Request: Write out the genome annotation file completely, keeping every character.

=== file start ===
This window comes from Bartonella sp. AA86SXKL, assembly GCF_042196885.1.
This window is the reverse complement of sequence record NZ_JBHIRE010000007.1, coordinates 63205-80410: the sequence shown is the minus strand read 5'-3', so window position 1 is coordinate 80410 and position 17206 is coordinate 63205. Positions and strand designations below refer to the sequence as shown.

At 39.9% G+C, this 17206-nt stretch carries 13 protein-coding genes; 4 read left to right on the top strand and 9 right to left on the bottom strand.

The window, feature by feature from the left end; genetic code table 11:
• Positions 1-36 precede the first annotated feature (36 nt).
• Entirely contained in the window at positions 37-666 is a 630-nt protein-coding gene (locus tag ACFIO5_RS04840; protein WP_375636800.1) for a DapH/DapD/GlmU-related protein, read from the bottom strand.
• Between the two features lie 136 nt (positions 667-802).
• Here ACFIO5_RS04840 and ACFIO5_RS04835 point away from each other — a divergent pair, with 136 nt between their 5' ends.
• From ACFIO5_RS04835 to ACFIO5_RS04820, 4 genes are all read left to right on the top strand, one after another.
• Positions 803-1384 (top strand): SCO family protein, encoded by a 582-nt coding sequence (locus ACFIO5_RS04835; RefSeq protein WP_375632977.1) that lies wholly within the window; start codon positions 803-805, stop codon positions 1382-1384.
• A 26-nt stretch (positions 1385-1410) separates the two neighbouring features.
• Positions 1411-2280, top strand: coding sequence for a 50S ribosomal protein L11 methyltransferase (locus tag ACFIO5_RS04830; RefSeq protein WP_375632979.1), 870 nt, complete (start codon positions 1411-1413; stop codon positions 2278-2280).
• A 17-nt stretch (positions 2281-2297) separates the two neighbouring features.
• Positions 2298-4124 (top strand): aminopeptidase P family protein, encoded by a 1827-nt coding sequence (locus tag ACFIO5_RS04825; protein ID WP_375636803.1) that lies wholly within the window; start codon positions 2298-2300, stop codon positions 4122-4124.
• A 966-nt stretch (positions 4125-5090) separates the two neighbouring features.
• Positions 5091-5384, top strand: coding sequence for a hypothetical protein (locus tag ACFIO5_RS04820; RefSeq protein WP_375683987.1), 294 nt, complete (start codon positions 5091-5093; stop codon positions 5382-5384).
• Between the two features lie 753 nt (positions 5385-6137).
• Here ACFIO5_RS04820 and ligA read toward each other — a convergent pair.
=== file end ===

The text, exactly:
This window comes from Bartonella sp. AA86SXKL, assembly GCF_042196885.1.
This window is the reverse complement of sequence record NZ_JBHIRE010000007.1, coordinates 63205-80410: the sequence shown is the minus strand read 5'-3', so window position 1 is coordinate 80410 and position 17206 is coordinate 63205. Positions and strand designations below refer to the sequence as shown.

At 39.9% G+C, this 17206-nt stretch carries 13 protein-coding genes; 4 read left to right on the top strand and 9 right to left on the bottom strand.

The window, feature by feature from the left end; genetic code table 11:
• Positions 1-36 precede the first annotated feature (36 nt).
• Entirely contained in the window at positions 37-666 is a 630-nt protein-coding gene (locus tag ACFIO5_RS04840; protein WP_375636800.1) for a DapH/DapD/GlmU-related protein, read from the bottom strand.
• Between the two features lie 136 nt (positions 667-802).
• Here ACFIO5_RS04840 and ACFIO5_RS04835 point away from each other — a divergent pair, with 136 nt between their 5' ends.
• From ACFIO5_RS04835 to ACFIO5_RS04820, 4 genes are all read left to right on the top strand, one after another.
• Positions 803-1384 (top strand): SCO family protein, encoded by a 582-nt coding sequence (locus ACFIO5_RS04835; RefSeq protein WP_375632977.1) that lies wholly within the window; start codon positions 803-805, stop codon positions 1382-1384.
• A 26-nt stretch (positions 1385-1410) separates the two neighbouring features.
• Positions 1411-2280, top strand: coding sequence for a 50S ribosomal protein L11 methyltransferase (locus tag ACFIO5_RS04830; RefSeq protein WP_375632979.1), 870 nt, complete (start codon positions 1411-1413; stop codon positions 2278-2280).
• A 17-nt stretch (positions 2281-2297) separates the two neighbouring features.
• Positions 2298-4124 (top strand): aminopeptidase P family protein, encoded by a 1827-nt coding sequence (locus tag ACFIO5_RS04825; protein ID WP_375636803.1) that lies wholly within the window; start codon positions 2298-2300, stop codon positions 4122-4124.
• A 966-nt stretch (positions 4125-5090) separates the two neighbouring features.
• Positions 5091-5384, top strand: coding sequence for a hypothetical protein (locus tag ACFIO5_RS04820; RefSeq protein WP_375683987.1), 294 nt, complete (start codon positions 5091-5093; stop codon positions 5382-5384).
• Between the two features lie 753 nt (positions 5385-6137).
• Here ACFIO5_RS04820 and ligA read toward each other — a convergent pair.